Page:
[cfe-dev] Inconsistent types used to represent bitwidth

Chris Lattner clattner at apple.com
Thu Oct 4 08:02:22 PDT 2007


On Oct 4, 2007, at 7:44 AM, C├ędric Venet wrote:
>>>> IIUC, the bitwidth is most of the time the number of bits needed to
>>>> represent the size, i.e. 32 for uint32_t. In this case 64 is the
>>>> largest number these kind of variables will ever hold, no?
>>>
>>> Yes, except that what is the size of "uint32_t[100000000000LL]" ?
>>
>>    sizeof(uint32_t[100000000000LL]) < 2^64,
>>
>> so the size is representable with 64 bits, which means the  
>> corresponding
>> bitwidth is not even '64', which conveniently fits into a int8_t.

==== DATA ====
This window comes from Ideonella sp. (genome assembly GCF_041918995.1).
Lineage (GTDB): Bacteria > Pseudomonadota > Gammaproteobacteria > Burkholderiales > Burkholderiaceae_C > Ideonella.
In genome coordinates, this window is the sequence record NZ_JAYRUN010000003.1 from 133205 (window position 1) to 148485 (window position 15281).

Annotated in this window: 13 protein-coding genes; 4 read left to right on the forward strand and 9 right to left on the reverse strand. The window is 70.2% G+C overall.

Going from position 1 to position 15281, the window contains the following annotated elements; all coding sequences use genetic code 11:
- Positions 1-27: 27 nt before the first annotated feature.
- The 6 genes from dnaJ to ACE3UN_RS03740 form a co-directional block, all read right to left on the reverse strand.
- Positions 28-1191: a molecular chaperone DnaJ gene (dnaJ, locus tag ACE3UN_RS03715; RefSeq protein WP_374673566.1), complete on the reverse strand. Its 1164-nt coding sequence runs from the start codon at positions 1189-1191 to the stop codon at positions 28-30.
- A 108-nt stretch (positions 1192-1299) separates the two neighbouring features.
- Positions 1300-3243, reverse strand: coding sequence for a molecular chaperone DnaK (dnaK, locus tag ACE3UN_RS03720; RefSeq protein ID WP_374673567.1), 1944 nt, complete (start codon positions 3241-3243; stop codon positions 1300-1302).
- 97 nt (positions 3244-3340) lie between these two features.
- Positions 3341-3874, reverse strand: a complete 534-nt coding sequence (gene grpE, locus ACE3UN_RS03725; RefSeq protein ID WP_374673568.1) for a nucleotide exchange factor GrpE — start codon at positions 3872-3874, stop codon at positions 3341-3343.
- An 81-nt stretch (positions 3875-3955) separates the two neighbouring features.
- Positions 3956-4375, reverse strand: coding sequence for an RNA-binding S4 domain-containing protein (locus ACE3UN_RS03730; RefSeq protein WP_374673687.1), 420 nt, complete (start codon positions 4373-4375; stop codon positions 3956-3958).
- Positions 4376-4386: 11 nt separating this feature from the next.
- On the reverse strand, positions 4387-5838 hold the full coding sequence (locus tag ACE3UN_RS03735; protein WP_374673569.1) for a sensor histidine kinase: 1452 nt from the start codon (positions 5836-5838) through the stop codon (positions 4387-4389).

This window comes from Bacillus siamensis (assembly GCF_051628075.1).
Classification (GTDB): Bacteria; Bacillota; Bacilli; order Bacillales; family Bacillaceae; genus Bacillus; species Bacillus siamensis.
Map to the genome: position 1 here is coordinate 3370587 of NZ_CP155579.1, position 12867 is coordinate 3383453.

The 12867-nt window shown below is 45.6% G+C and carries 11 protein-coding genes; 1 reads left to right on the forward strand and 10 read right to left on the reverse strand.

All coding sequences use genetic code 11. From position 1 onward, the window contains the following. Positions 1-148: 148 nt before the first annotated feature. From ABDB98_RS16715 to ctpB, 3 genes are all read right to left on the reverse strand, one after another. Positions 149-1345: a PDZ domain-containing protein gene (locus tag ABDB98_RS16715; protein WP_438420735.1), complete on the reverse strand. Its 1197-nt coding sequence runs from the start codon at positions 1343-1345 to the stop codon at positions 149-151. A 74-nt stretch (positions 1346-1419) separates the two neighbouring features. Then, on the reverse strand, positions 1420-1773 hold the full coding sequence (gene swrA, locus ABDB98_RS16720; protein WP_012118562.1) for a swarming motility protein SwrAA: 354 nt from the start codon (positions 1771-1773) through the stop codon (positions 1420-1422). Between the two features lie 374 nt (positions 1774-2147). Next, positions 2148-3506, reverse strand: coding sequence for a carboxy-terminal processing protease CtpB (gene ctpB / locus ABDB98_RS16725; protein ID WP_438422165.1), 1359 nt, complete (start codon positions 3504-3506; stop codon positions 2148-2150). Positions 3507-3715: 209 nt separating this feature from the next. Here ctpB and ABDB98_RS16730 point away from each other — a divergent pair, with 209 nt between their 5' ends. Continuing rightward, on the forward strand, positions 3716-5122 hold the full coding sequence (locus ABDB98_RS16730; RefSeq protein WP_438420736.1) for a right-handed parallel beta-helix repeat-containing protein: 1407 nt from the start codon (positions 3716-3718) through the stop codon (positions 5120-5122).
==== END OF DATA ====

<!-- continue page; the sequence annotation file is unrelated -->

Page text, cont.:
>>
>> But probably I'm getting something really wrong here.
>> Regards Hartmut
>
> I think we lost the correct definition of bitwith along the way.
> quoting earlier post from this thread:
>
>>>>> recognized, that the bitwith (size of a type in bits) is
>
> for me, bitwith( X ) == 8*sizeof( X )
>
> If we speak of the same things, this was done in order to thread the
> size of bitfield member in an uniform manner with other 'normal'
> variable.

Yep, exactly!

-Chris



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